This is the follow-up to Chris' FOR THE RECORD. Maybe you want to read that first if you missed it first time round.
My earliest memory of my parents:
I am four years old. My parents are fighting again. I can hear Daddy yelling; Mommy is giving as good as she's getting. At least until the slap. And then I can hear him grunting as his fist meets her face again and again. I can't hear Mommy anymore. I've crawled into my bedroom closet and I'm crying. I don't like it when they fight.
Mommy was there one day, gone the next. When I finally got up the courage to ask Daddy where she was, he told me that she left us, that she was just gone. It was a pretty adult thing to say to a four year-old kid.
Growing up, I went wherever my Dad went when I could. Went to ball games. I got a look at the inside of a bar at age eight. I went hunting with him and he taught me how to skin animals after he'd shot them, taught me real good with a knife. Eventually, he taught me how to do the shooting, too.
I was eleven years old when I made my first kill; I wasn't on a hunting trip with Dad.
We had a dog, a hunting dog for when we went out pheasant hunting, named Bill. One afternoon, I took Dad's knife, the same one that he'd taught me how to skin with, took Bill and we went into the woods.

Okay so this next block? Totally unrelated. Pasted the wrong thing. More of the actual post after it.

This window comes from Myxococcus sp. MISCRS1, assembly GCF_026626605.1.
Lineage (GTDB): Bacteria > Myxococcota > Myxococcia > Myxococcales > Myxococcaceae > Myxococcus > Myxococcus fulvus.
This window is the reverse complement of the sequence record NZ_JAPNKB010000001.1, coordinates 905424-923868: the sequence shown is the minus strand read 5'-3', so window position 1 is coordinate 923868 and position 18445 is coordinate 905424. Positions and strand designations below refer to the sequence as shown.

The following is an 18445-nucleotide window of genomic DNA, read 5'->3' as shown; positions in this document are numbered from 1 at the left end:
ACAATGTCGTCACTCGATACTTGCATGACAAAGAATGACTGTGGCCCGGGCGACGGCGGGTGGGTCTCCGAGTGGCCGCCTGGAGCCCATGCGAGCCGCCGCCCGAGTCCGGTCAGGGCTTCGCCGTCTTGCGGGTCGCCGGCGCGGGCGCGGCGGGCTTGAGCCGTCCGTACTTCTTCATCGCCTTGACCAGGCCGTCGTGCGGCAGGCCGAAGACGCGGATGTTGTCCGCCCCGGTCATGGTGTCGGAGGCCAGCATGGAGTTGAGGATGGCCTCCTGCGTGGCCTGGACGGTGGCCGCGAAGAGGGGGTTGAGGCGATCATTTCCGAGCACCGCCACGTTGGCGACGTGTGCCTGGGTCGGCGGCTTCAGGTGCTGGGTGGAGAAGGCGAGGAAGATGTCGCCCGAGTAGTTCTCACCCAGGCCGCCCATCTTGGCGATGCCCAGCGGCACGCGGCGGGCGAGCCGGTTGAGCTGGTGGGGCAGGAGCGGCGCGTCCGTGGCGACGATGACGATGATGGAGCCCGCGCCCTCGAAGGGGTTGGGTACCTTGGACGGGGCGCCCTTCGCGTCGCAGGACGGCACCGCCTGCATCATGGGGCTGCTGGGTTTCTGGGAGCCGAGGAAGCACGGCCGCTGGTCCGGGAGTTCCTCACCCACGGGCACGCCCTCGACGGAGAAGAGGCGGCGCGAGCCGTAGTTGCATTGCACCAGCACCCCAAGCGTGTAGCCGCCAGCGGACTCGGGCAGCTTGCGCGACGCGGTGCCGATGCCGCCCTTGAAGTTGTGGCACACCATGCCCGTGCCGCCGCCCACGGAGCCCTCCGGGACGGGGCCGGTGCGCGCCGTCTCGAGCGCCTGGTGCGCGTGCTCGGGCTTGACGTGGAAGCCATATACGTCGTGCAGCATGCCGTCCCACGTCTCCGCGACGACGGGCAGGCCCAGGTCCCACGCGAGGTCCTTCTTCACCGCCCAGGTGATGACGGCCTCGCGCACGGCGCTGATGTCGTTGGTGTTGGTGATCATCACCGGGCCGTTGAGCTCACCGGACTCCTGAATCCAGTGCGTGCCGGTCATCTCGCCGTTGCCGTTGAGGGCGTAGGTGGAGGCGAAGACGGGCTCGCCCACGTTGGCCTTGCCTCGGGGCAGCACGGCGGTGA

When I came back and Bill didn't, I told Dad that a bear had come out of nowhere and Bill had defended me, bought me time to get to safety. I cleaned the knife and then hid it under my bed.
Dad went down with a stroke when I was fifteen and I had to go to work to supplement his disability and, eventually, Social Security checks. He was helpless for the first time that I could remember and I had to be the man of the house. I resented it. I trooped to school and then to the six to midnight shift at the 7-11. Aunt Sarah, Dad's sister, took care of Dad while I was at work.
It all got to be too much for everyone concerned. Sarah had gotten a new job and would be working mornings. She couldn't be stuck with Dad from six until midnight without having to cut down on her sleep time. I couldn't handle both school and the job and, besides, no one would be with Dad in the morning anymore, not with Sarah working again. School wasn't paying so I dropped out. And Dad, you could tell he was upset, feeling like a burden to us.